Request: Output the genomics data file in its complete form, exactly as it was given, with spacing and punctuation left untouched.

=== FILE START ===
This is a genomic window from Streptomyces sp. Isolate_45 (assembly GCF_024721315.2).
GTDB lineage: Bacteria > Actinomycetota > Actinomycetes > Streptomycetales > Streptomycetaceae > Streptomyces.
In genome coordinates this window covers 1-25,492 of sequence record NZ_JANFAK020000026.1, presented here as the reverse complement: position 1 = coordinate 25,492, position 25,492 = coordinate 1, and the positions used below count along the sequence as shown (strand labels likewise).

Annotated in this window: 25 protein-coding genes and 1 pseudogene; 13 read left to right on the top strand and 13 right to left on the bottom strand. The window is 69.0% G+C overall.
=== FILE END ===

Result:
This is a genomic window from Streptomyces sp. Isolate_45 (assembly GCF_024721315.2).
GTDB lineage: Bacteria > Actinomycetota > Actinomycetes > Streptomycetales > Streptomycetaceae > Streptomyces.
In genome coordinates this window covers 1-25,492 of sequence record NZ_JANFAK020000026.1, presented here as the reverse complement: position 1 = coordinate 25,492, position 25,492 = coordinate 1, and the positions used below count along the sequence as shown (strand labels likewise).

Annotated in this window: 25 protein-coding genes and 1 pseudogene; 13 read left to right on the top strand and 13 right to left on the bottom strand. The window is 69.0% G+C overall.